The controversy surrounding the positive and negative effects of modern video games has drawn commentary from luminaries ranging from the governor of California to the Pope. But among all this high-level pontificating, one question has loomed large: What does Syrian president Bashar Al-Assad think of video games?
Apparently, he doesn't like them. This according to an interview Al-Assad gave to Good Morning America's Diane Sawyer, who figured that since the dictator has "talked about the internet," a question about video games was appropriate. Al-Assad tersely answered that he uses the internet "for information, not for video games" before moving on to important topics like his favorite movies and what's on his iPod (we're not kidding).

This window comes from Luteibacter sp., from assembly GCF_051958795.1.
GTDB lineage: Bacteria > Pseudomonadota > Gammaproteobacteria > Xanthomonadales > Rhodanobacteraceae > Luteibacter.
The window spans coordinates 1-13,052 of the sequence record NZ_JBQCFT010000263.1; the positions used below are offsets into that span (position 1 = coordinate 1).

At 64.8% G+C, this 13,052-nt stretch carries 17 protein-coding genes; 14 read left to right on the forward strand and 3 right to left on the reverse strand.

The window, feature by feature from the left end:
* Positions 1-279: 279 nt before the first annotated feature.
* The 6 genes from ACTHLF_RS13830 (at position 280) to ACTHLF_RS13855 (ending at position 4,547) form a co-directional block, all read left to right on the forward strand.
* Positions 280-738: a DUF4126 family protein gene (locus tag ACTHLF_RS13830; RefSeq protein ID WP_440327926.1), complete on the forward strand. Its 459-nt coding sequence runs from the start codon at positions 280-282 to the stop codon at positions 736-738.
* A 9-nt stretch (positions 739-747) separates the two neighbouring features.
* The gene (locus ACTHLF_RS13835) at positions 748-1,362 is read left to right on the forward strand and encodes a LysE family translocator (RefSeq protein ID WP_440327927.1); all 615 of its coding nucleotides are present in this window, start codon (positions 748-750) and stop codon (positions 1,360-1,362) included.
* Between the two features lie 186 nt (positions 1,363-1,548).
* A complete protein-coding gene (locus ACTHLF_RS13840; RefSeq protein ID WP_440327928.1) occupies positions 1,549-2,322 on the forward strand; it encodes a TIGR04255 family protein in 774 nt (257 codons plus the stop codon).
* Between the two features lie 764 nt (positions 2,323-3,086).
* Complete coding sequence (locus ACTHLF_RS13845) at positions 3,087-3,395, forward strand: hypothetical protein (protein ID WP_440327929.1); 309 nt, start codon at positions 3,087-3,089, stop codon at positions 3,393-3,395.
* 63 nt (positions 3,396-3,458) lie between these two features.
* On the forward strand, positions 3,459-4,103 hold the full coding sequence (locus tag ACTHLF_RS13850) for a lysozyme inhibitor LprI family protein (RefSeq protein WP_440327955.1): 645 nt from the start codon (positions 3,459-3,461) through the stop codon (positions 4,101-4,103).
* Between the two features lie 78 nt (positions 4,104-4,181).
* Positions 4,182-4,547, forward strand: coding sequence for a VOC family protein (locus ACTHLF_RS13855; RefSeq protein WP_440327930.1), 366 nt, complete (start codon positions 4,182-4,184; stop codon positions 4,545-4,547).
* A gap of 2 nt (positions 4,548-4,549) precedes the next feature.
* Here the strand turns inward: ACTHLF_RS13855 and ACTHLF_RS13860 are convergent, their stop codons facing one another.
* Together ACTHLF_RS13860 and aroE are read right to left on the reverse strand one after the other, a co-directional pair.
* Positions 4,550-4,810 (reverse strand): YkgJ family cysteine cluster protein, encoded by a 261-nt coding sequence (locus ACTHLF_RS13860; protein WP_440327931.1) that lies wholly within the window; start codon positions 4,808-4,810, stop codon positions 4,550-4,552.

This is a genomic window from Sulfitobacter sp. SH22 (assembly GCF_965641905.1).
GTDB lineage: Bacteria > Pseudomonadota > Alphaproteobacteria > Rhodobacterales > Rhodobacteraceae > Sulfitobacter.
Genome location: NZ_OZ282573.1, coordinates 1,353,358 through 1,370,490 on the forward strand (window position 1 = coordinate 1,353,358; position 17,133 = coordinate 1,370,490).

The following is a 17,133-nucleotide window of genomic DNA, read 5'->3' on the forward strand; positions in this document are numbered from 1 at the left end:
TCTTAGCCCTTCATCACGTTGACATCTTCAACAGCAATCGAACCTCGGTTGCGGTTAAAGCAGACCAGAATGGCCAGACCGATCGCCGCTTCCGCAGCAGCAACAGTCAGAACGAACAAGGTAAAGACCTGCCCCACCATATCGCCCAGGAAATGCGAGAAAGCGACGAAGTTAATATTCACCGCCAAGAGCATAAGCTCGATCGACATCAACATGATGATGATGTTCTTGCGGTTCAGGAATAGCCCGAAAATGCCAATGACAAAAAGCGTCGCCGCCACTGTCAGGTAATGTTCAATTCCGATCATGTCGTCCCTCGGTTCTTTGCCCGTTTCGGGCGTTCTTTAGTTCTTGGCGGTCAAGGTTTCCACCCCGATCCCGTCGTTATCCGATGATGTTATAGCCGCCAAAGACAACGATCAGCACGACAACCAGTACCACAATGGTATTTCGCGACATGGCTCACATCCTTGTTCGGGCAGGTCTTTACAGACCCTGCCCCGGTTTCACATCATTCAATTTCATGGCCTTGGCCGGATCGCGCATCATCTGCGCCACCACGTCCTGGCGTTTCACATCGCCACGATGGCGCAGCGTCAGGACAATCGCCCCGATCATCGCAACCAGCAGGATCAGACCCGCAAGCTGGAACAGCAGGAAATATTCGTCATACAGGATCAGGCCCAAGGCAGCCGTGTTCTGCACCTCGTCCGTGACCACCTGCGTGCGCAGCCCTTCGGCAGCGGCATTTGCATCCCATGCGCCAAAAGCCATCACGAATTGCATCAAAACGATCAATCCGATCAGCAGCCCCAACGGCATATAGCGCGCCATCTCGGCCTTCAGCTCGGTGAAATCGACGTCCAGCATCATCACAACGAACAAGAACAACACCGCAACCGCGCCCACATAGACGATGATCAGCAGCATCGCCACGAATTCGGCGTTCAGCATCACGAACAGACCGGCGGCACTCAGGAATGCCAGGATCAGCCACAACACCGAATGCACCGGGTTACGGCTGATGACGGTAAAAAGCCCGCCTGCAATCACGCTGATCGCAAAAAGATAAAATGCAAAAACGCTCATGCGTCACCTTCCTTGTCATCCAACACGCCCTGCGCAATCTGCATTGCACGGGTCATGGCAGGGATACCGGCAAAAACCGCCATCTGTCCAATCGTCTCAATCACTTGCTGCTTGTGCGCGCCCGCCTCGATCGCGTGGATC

Al-Assad's discussion got us wondering how the world might be different if more heads of state actually were gamers? Could President Bush gain a deeper understanding of history through Civilization? Could a nice, calm game of Mario soothe Tony Blair's nerves after a long day in front of Parliament? Could the world-gobbling power of Katamari Damacy satiate the ambitions of Kim Jong-Il? The world may never know.